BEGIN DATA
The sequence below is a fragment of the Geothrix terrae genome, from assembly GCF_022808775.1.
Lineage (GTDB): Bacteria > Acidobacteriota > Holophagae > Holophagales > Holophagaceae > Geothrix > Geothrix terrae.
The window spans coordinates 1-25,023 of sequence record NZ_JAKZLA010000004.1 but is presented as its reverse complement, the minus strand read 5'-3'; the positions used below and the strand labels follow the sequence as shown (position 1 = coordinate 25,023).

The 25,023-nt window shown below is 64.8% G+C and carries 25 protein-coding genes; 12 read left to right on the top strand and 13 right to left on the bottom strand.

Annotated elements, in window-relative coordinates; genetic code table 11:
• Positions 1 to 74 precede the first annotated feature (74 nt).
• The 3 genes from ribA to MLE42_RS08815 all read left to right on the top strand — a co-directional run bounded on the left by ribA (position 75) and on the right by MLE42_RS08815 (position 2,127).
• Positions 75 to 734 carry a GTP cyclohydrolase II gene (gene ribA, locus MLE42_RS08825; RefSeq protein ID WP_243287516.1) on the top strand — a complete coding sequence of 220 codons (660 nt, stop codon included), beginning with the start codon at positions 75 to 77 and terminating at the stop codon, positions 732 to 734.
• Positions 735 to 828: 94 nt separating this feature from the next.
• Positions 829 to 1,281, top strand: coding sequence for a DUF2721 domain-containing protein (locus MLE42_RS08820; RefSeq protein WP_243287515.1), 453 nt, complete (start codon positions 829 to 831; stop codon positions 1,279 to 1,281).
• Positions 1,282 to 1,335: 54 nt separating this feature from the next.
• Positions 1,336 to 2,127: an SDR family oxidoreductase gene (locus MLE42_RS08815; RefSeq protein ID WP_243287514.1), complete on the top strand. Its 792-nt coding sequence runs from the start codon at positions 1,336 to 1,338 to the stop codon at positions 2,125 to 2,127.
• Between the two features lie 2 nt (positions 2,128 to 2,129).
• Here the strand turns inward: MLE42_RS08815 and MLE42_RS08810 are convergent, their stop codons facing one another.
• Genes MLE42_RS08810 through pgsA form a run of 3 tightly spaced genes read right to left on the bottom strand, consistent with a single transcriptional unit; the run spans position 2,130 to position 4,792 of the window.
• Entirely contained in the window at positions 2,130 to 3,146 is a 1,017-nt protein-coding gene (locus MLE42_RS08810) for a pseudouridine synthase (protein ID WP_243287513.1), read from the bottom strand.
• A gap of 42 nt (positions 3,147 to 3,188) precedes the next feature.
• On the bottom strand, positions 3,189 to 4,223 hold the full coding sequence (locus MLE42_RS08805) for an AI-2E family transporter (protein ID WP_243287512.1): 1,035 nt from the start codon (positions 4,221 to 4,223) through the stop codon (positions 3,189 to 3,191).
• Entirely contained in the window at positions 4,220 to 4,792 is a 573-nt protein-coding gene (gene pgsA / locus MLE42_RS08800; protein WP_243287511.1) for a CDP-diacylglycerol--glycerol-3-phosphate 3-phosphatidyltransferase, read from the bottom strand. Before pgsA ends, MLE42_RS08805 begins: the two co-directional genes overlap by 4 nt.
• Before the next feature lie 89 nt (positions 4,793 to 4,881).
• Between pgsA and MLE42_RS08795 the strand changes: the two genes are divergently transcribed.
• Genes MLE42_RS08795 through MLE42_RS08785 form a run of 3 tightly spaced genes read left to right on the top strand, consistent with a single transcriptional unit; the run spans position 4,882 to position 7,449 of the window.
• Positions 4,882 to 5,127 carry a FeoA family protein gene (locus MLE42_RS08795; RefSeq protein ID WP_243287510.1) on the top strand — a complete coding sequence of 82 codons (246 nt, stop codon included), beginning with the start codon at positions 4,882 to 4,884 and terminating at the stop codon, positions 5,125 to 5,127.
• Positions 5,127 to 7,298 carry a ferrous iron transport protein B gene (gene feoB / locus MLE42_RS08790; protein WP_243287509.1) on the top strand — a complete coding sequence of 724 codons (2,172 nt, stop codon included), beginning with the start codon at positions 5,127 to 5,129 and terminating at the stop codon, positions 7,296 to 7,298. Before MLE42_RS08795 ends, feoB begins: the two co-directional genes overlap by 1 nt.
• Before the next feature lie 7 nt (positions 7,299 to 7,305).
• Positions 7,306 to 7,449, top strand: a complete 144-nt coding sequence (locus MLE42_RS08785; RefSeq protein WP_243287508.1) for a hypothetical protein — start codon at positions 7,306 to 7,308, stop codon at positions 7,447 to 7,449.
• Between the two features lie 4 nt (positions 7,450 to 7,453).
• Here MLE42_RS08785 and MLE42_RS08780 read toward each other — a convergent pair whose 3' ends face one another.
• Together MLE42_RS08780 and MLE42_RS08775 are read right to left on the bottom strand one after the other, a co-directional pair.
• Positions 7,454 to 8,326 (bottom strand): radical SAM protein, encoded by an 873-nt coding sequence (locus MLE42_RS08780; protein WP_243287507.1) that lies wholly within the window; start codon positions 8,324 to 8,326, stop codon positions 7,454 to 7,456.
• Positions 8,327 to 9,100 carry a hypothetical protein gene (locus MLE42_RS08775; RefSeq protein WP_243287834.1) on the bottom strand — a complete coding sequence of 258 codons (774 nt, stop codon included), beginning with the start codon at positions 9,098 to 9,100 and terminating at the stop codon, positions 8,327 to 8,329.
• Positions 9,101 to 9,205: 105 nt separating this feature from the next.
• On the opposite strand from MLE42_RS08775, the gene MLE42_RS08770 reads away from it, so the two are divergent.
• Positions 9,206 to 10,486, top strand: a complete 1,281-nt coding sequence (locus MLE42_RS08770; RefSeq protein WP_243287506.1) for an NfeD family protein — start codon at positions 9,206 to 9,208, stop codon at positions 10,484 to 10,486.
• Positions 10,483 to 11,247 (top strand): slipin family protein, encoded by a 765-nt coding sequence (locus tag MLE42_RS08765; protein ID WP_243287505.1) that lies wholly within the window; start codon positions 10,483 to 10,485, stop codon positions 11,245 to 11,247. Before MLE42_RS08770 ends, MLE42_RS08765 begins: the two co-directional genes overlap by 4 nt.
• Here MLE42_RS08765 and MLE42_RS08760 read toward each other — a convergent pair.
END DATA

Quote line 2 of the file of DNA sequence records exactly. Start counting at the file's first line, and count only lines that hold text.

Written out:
Lineage (GTDB): Bacteria > Acidobacteriota > Holophagae > Holophagales > Holophagaceae > Geothrix > Geothrix terrae.